The encoder is a sensing device that gives feedback. An encoder can transform motion into electrical signals that control devices of motion control systems can read. The encoder sends feedback signals to determine parameters like position, count, speed, and direction. A control device may use this information to send commands for any specific function.
In cut-to-length applications, encoders have a measuring wheel to tell the control device about the amount of material that needs to be fed, so the control device understands when to cut.
In an observatory, an encoder tells an actuator the position of a moveable mirror for giving positioning feedback.
Encoders are sensing devices that give feedback regarding the motion of objects for controlling systems. It allows the system to understand the correct movement of objects and adjustments required depending on the action and position.
Several ways are there by which encoders can be characterized. Commonly used encoders include linear encoders, angle encoders, and rotary encoders.
They deal with the motion of objects along a straight line as in cut-to-length applications. Linear encoders use transducers for the measurement of the distance between two points.
Between the encoder transducer and the object in motion runs a cable. During the object’s movement, the transducer collects data from the cable. It generates a digital or analog output signal to establish the object’s position or direction.
Rotary encoders give feedback about a rotating body’s movement, like a motor’s shaft. This encoder is used to convert the angular position of a moving shaft into digital or analog output signals for enabling a control system about the shaft’s speed and position.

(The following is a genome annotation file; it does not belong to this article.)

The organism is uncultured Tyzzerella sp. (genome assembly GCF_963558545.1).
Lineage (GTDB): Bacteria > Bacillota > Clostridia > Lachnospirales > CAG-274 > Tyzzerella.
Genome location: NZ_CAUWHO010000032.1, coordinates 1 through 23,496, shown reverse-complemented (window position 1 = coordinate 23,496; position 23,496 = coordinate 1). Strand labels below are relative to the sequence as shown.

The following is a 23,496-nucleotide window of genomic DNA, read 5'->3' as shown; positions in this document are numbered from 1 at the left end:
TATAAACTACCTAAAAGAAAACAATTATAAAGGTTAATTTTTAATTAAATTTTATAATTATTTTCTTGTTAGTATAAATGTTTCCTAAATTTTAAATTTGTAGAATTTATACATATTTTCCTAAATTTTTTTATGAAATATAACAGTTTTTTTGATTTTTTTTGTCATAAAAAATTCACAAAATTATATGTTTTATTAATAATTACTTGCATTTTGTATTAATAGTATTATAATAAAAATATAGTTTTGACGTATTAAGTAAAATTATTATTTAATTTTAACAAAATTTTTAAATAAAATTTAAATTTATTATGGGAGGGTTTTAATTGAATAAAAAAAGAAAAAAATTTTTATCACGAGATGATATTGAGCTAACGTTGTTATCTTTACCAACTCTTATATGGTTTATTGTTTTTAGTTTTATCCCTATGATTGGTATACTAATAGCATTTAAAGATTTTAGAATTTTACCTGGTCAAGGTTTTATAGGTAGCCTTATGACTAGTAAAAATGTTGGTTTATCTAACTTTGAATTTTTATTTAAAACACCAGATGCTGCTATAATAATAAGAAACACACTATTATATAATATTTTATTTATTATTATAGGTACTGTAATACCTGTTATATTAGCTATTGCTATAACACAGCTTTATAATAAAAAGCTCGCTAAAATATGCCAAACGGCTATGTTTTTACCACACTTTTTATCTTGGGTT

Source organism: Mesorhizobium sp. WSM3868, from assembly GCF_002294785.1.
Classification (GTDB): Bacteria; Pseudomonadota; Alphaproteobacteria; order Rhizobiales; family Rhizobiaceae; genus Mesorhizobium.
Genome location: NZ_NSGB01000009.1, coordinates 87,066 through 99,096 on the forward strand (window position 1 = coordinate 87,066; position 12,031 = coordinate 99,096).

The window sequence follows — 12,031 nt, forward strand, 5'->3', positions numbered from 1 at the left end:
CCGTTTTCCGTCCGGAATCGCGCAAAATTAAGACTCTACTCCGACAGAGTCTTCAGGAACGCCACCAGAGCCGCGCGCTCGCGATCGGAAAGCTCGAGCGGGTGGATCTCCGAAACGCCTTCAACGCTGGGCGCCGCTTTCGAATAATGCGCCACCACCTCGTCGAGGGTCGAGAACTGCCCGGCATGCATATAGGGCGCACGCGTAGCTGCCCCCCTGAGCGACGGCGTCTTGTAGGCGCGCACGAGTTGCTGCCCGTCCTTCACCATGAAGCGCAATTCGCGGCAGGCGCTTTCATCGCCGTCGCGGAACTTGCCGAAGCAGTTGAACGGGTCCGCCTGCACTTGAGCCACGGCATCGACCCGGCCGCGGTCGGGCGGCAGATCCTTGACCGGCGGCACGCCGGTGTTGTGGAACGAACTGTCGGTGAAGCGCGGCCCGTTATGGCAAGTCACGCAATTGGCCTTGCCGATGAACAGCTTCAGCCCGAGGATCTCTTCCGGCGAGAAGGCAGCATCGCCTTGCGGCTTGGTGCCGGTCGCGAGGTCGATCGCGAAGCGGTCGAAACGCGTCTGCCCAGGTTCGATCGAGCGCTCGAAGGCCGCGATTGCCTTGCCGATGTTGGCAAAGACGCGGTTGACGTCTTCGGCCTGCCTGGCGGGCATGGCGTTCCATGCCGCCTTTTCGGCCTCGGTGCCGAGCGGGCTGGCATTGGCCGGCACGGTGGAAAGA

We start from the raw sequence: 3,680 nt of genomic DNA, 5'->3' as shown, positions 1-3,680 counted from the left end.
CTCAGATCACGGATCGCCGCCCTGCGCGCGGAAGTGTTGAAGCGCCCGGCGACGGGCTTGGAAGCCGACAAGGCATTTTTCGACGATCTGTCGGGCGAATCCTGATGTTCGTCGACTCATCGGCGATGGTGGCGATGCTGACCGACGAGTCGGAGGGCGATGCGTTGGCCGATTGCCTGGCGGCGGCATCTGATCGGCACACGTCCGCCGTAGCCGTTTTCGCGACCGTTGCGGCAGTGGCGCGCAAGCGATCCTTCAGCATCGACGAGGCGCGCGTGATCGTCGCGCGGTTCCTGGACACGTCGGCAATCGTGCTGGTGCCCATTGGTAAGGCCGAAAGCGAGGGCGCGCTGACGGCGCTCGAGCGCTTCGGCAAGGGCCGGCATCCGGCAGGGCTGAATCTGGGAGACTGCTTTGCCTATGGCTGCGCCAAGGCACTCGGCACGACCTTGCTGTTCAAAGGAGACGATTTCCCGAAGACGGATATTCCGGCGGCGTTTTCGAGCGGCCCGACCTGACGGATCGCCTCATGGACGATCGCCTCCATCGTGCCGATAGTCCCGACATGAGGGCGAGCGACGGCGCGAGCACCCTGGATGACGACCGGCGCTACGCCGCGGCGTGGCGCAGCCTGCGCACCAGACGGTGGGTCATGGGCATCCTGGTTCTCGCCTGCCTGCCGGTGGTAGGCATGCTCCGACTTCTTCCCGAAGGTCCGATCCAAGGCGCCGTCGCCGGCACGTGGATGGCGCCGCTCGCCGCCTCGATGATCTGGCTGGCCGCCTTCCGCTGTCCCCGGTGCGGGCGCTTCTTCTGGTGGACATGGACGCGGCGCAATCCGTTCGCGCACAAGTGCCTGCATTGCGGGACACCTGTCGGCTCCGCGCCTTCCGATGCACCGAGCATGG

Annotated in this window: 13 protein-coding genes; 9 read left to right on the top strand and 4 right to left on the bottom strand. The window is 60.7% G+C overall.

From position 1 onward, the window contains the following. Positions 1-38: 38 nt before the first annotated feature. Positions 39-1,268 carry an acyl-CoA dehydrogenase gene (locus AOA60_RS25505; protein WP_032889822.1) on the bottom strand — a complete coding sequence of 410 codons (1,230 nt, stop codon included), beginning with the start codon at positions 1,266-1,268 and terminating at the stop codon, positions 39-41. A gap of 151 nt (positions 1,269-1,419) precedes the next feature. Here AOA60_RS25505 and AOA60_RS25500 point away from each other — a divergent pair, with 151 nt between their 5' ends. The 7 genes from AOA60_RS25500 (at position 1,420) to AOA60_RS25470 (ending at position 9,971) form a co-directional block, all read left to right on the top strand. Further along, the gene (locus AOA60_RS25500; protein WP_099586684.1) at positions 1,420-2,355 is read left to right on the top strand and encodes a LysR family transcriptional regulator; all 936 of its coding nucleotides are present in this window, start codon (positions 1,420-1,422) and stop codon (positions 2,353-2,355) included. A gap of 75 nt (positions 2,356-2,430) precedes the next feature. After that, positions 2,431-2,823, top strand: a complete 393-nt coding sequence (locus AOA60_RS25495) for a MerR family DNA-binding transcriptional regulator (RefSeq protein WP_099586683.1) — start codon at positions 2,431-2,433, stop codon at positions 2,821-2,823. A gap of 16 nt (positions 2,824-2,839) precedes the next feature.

Rotary encoders may have shafts or can have a design called thru-bore encoders. They are available in different sizes and come with a set screw or clamp mounting options, making them appropriate for machine design applications. Flanges prevent the encoder from rotating along with the moving shaft.
They work in a similar way to which rotary encoders work. However, they offer more accuracy than angle encoders.
Absolute encoders give a unique output digitally coded, or an address, for every unique encoder position.
On the other hand, an incremental encoder will give a pulse or count as output within regular predetermined intervals.
Encoders can detect linear displacement or rotation angles. Devices that operate at high speed and require high levels of accuracy use encoders. Encoders find their use in industrial robots that factories use. They include welding and assembly robots, machining centers and automatic guided machines.
The way the motor rotation is controlled by detecting its rotation speed and angle using an encoder is known as feedback control. It is a closed-loop method.